Volume 552, April 2013
|Number of page(s)||7|
|Section||Interstellar and circumstellar matter|
|Published online||03 April 2013|
Mid-infrared observations of the circumstellar disks around PDS 66 and CRBR 2422.8-3423
University of Kiel, Institute for Theoretical Physics and
Accepted: 6 March 2013
Aims. We present mid-infrared observations and photometry of the circumstellar disks around PDS 66 and CRBR 2422.8-3423, obtained with VISIR/VLT in the N band and for the latter also in the Q band. Our aim is to resolve the inner regions of these protoplanetary disks, which carry potential signatures of intermediate or later stages of disk evolution and ongoing planet formation.
Methods. We determined the radial brightness profiles of our target objects and the corresponding PSF reference that were observed before and after our target objects. Background standard deviations, the standard errors, and the seeing variations during the observations were considered. Adopting a simple radiative transfer model based on parameters taken from previous studies, we derived constraints on the inner-disk hole radius of the dust disk.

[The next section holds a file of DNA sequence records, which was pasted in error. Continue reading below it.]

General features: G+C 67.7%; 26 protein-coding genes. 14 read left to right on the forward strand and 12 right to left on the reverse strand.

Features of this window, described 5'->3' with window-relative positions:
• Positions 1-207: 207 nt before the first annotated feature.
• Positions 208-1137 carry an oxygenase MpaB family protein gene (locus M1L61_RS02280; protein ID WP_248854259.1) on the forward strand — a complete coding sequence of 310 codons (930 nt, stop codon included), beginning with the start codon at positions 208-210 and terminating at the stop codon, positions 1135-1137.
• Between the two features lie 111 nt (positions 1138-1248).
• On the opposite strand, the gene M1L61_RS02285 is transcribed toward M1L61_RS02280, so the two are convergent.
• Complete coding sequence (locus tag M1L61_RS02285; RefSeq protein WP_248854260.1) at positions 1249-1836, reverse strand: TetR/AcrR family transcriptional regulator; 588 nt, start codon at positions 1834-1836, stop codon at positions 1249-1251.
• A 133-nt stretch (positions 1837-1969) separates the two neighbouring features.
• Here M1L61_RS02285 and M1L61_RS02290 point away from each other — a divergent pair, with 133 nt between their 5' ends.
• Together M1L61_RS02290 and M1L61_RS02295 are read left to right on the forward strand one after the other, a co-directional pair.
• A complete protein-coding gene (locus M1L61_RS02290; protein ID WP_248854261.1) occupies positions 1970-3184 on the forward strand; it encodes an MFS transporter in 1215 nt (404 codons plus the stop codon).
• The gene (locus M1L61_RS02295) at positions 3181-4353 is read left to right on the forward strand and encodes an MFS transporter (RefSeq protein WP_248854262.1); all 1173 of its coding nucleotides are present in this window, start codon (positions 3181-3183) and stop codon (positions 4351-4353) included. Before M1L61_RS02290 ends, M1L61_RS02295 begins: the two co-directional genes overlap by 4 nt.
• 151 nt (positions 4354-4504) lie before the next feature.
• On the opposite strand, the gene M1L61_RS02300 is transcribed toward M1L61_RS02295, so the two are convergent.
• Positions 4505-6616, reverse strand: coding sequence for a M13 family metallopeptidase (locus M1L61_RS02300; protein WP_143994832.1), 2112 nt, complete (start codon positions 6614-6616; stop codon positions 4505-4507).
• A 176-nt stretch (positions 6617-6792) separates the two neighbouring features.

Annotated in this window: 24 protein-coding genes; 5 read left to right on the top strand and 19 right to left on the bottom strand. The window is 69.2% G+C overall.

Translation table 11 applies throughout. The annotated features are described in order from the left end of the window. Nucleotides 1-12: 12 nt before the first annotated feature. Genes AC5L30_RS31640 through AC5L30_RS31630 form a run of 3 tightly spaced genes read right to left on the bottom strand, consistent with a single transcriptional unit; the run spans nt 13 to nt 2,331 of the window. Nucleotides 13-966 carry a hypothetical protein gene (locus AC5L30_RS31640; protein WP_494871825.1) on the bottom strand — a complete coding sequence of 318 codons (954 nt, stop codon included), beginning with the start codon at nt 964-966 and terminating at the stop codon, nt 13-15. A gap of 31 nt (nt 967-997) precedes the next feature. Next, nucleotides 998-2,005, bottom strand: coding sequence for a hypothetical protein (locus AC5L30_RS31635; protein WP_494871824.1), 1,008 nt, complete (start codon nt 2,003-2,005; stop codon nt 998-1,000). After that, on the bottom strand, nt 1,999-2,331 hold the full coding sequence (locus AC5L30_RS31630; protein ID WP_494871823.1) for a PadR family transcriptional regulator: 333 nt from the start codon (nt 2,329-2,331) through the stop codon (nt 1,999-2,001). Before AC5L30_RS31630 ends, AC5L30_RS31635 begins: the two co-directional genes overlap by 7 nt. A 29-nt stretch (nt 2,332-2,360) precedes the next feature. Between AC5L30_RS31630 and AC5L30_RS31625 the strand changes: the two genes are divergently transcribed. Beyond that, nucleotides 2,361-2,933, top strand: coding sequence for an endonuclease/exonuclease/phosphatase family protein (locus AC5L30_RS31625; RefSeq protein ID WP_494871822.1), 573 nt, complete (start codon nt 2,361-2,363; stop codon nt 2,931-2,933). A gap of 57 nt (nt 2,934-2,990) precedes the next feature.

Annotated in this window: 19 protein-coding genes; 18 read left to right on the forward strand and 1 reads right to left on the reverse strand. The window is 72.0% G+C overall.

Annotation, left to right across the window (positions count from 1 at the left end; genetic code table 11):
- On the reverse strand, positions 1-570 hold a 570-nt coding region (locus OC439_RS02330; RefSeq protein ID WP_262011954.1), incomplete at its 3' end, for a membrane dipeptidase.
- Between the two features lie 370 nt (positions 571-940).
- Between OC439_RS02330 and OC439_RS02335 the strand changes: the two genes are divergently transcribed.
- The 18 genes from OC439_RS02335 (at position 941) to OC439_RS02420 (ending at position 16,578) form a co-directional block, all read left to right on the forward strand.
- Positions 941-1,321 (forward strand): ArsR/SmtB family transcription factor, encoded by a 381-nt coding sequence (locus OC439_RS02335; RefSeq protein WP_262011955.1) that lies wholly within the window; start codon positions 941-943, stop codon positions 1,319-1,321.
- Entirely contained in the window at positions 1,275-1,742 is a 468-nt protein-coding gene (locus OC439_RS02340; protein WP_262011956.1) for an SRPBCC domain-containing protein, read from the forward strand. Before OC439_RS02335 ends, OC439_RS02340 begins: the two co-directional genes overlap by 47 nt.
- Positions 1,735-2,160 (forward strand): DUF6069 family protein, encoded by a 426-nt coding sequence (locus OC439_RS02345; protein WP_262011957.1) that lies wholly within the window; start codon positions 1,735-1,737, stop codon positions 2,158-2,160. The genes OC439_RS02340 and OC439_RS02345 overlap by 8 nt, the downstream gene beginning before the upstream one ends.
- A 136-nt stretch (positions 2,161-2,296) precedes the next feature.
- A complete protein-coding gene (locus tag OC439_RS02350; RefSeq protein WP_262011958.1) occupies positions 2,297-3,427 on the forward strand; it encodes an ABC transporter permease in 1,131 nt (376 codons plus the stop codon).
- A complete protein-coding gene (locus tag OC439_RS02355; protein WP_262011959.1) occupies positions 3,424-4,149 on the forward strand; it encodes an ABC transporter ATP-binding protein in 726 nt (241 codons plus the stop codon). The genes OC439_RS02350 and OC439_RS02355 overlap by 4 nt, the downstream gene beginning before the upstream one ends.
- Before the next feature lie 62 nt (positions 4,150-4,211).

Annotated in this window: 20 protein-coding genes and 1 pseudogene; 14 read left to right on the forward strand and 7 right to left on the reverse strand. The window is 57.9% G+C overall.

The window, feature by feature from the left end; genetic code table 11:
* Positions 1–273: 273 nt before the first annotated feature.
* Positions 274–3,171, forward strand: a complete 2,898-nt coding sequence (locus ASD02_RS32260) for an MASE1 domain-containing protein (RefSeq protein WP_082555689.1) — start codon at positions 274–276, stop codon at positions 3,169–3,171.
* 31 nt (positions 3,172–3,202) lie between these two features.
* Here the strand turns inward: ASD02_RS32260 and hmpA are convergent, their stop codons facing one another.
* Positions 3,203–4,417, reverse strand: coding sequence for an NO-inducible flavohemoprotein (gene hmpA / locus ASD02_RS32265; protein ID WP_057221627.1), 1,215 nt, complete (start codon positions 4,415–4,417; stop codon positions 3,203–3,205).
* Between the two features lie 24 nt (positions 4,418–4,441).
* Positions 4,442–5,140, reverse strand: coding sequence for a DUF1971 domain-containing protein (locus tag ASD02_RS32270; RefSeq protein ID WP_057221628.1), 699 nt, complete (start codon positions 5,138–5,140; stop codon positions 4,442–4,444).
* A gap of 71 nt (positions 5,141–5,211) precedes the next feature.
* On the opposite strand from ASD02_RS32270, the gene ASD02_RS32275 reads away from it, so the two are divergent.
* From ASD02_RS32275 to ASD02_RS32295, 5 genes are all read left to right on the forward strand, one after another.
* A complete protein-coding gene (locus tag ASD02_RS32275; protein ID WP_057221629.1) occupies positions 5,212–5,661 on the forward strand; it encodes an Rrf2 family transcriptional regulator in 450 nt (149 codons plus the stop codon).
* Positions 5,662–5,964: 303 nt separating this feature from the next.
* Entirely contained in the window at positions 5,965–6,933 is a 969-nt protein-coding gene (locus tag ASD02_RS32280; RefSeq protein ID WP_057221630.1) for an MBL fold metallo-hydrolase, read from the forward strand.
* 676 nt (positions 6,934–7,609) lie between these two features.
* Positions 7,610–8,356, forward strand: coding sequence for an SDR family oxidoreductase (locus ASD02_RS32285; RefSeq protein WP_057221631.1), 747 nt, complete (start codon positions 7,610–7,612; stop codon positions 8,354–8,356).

Results. Neither of the circumstellar disks around our science targets are spatially resolved in our observations. However, we are able to constrain the inner-disk hole radius to <15.0-0.5+0.5 AU and <10.5-1.0+0.5 AU for PDS 66 and CRBR 2422.8-3423, respectively. The photometry we performed yields N-band flux densities of 599 ± 8 mJy for PDS 66 and 130 ± 14 mJy for CRBR 2422.8-3423, as well as a Q-band flux density of 858 ± 109 mJy for CRBR 2422.8-3423.
Key words: protoplanetary disks / stars: pre-main sequence / stars: individual: PDS 66 / stars: individual: CRBR 2422.8-3423 / planets and satellites: formation / radiative transfer
© ESO, 2013
Current usage metrics show cumulative count of Article Views (full-text article views including HTML views, PDF and ePub downloads, according to the available data) and Abstracts Views on Vision4Press platform.
Data correspond to usage on the plateform after 2015. The current usage metrics is available 48-96 hours after online publication and is updated daily on week days.
Initial download of the metrics may take a while.